I just made a set of these for my oilstones. Unfortunately, I’m going to have to redo them now because I look at yours and then I look at mine and then I look at yours and then I need new boxes that look like you made them and not me!
I’ve heard one should soak their oil stones in their preferred honing oil before using them and then let them sit in a puddle of it in the box when not using them. Most of mine came from garage sales so my honing oil is likely the first oil they’ve seen in 30 years, and I didn’t soak them, I just oiled profusely when I sharpened and if the stone soaked up the oil, I added more. It might be yet another myth to be busted, but how would that work with boxes like these?
An unfilled sharpening stone looks like this – dry!
And a filled stone looks like this, oily!
The better quality stones are factory-filled which means they were left in baths or in some cases pressurised containers to force oil into them more quickly and then set aside to allow all excesses to drain off before packaging and shipping out. More inexpensive stones are dry and that means they must be soaked in a light machine oil in a tray or bucket. Whatever you saved in buying a cheaper stone is then lost in buying in the oil. It’s fine to oil non-filled oil stones profusely as you say, but the factory-filled stones need so little oil once filled I think its worth the extra cost.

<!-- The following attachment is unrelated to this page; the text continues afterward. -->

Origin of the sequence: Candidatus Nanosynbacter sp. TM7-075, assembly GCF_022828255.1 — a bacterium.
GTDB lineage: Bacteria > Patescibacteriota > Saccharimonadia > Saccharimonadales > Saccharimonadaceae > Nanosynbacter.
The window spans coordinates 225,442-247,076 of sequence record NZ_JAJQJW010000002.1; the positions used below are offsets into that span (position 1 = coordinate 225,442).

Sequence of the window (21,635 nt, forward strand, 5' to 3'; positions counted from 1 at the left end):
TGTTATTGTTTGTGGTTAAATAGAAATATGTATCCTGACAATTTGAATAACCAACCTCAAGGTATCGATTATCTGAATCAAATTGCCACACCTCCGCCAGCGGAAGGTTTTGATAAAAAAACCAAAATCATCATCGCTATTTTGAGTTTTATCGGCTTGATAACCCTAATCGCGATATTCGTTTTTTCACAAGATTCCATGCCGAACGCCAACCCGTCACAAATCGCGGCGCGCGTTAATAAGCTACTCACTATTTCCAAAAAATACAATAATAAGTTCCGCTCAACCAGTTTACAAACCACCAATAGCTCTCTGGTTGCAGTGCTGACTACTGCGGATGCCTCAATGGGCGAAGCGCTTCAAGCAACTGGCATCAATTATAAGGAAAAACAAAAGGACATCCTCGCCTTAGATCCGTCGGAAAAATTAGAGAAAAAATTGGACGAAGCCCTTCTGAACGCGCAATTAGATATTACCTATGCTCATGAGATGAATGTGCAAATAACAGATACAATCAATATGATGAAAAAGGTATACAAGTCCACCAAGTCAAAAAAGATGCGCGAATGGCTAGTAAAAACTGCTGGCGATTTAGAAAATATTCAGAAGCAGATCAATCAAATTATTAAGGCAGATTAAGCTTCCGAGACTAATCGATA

I have now finished my box and coated it with three coats of coloured shellac to match the original colour of the old table as it was. Shellac isn’t affected by Three-in-1 oil, which is my preferred honing fluid, so adding finish helps to keep things clean with a quick wipe with a rag. Most any finish will work, water-based poly or indeed oil-based poly too. Shellac is fast to dry and less problematic to apply than most other finishes. I used dyes mixed to match the colour I needed.
The lid should be fitted so it’s slightly loose for quick and unhindered removal. I finished the box inside as well as out. People often use the term lubricate the sole but the oil is float off swarf from the stones surface and keeps the cutting surface from clogging which is what happens when you use the stone without oil or honing fluid.
Apply a small puddle of oil to the surface and start honing back and forth.
When you reach the edge and feel the burr you can flip the stone over for a finer surface if its a combination stone with two abrasive grits.
When done, wipe off the oil and the swarf ready for stowing.
Here is the finished box.